Got Goals? Five Ways to Stay on Track in 2015

Several years ago, I visited a friend in London. On New Year’s Eve, we had dinner at a local bistro, and then did something I had never done: we sipped champagne and set goals for the coming year. Not resolutions, but career and business goals. It’s a tradition I continue to observe.

Setting goals is challenging enough – but the real work is keeping your goals from unravelling as the year unfolds. Here are a few tips for keeping your 2015 goals on track.

  1. Document your Goals

The often-cited “Harvard Goals Study” suggests that people with clear written goals achieve more and earn more than those who don’t. Putting your goals into a form that you can review and revise is key to staying on track. Not a writer? Consider developing a visual infographic or mood board to capture the intent of your goals. You can also use goal-setting software tools, such as the ones listed here.

  1. Set Interim Outcomes

Let’s say your business revenue was $5 million in 2014 and your goal is to increase revenue by 30% in 2015. What might that look like on a monthly or quarterly basis? For example, you might set a monthly revenue goal for the first quarter of 2015 that is less than a 30% increase. Chances are you’ll need the first quarter to put processes in place and manage your learning curve as you work towards your goals.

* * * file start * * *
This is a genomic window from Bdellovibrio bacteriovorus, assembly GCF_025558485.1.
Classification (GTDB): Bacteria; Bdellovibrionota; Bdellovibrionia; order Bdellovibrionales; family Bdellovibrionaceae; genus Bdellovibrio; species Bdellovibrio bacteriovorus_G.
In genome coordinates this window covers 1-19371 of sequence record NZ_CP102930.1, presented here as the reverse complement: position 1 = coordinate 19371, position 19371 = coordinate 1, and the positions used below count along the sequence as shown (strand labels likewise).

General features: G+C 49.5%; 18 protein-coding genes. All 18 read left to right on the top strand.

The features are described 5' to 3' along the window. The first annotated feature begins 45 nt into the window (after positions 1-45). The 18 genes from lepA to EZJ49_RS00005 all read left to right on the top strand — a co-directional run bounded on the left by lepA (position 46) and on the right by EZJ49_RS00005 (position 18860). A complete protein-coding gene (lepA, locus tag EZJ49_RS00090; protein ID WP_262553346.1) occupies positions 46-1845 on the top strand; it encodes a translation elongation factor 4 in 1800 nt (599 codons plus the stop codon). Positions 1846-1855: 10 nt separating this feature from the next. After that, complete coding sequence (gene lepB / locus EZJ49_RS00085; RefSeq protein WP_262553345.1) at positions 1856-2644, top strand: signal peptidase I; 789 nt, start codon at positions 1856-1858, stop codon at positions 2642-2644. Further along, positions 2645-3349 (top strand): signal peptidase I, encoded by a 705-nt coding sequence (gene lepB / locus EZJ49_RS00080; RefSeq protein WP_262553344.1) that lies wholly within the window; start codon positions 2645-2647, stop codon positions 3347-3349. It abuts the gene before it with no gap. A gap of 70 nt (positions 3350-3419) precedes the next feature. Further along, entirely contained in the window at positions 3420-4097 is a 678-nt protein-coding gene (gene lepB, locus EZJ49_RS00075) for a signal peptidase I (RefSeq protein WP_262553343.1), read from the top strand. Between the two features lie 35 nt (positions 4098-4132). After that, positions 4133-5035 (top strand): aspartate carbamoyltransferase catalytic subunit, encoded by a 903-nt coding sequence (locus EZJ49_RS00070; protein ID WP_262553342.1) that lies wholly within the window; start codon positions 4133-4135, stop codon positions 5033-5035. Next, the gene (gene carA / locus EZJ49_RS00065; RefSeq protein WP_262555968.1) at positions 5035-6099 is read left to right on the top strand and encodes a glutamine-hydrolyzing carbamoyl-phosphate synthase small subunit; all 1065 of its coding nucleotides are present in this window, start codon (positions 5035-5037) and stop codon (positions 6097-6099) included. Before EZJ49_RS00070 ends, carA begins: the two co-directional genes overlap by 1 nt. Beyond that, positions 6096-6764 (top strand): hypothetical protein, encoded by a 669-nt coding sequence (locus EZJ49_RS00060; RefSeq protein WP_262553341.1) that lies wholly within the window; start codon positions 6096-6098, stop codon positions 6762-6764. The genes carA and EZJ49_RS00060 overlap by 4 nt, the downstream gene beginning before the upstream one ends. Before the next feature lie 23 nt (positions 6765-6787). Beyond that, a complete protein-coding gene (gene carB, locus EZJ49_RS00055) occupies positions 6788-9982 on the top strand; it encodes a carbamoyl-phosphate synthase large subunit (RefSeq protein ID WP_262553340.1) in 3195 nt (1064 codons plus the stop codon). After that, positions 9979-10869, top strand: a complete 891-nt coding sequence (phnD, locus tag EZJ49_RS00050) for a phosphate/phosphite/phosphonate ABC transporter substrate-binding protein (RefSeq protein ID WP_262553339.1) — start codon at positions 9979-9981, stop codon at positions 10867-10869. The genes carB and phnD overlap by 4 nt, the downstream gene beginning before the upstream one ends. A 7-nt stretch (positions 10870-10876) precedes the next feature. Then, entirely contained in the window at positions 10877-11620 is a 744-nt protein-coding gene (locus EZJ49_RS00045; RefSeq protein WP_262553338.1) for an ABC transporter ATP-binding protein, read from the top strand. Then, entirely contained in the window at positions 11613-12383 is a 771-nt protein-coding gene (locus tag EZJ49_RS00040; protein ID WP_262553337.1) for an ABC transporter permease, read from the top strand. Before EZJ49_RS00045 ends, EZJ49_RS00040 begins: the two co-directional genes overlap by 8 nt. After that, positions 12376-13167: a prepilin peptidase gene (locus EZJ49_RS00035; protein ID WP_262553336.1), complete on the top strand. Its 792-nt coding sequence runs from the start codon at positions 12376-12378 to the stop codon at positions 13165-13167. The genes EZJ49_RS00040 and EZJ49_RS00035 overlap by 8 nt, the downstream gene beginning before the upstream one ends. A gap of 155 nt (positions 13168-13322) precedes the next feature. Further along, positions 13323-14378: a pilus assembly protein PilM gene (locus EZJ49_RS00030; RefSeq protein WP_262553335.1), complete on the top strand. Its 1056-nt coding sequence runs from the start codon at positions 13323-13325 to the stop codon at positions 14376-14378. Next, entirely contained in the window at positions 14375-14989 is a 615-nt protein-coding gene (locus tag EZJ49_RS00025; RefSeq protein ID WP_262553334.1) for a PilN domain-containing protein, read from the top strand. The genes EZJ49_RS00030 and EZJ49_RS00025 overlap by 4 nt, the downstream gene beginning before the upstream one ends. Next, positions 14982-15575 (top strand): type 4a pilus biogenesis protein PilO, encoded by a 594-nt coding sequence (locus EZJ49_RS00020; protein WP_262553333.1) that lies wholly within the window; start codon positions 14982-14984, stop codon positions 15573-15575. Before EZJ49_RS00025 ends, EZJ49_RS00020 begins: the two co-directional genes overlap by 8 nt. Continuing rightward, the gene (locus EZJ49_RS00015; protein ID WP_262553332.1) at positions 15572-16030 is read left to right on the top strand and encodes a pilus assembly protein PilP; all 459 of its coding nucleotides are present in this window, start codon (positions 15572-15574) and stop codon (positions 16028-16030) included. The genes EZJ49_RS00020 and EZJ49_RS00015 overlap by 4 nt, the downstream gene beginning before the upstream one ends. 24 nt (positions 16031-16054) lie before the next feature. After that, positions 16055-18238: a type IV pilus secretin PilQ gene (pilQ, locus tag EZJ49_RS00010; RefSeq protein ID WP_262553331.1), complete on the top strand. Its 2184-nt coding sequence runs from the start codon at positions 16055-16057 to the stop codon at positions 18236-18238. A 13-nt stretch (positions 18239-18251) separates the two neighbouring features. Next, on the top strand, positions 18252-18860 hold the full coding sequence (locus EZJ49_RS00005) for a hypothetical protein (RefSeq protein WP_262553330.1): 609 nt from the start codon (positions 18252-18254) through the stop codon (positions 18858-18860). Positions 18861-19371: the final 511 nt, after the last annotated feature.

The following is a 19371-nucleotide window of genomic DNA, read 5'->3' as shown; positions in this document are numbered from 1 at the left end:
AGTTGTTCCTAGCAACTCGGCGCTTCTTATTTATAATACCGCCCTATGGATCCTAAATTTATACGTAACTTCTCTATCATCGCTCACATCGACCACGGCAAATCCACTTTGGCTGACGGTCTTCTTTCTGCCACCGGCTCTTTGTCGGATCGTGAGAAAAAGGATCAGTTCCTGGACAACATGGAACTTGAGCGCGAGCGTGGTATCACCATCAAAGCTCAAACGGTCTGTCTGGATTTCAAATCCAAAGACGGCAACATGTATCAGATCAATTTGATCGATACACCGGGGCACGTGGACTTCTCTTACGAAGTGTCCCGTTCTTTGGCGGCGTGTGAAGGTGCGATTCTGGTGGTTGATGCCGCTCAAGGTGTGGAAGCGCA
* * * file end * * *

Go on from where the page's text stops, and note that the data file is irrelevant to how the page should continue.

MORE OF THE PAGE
1. Review Your Goals Weekly

Whether you’ve written your goals down, developed an infographic or loaded them into software, set a weekly appointment review them, assess the past week’s activities and define actions you can take during the coming week.  

  1. Take Daily Action

What can I do – right here, right now – that supports the goals I’ve set? Asking yourself this simple question on a daily basis is a powerful way to keep yourself on track. For example, re-engaging with a lapsed prospect instead of having lunch with a friend you see regularly might be a better use of your goal-focused time.

  1. Benchmark Opportunities to Your Goals

It’s called Bright Shiny Object Syndrome. You’ve set your goals, and then you get distracted by a new idea, or a shot-in-the-dark possibility. When an idea or opportunity surfaces, test it against your goals with the following questions:

  • Does this idea or opportunity bring me closer to achieving my goals?
  • How do I know this?
  • Is pursuing this idea/opportunity the best use of my time, compared to what I could be doing?
  • How will pursing this idea/opportunity affect current projects or initiatives that support my goals?

An update on New Year’s Eve in London: my friend wanted to launch a business in a warm climate near the ocean, and her goal that year was to relocate to a beachfront community. She now runs a successful real estate company in Florida.

Posted on January 5th, 2015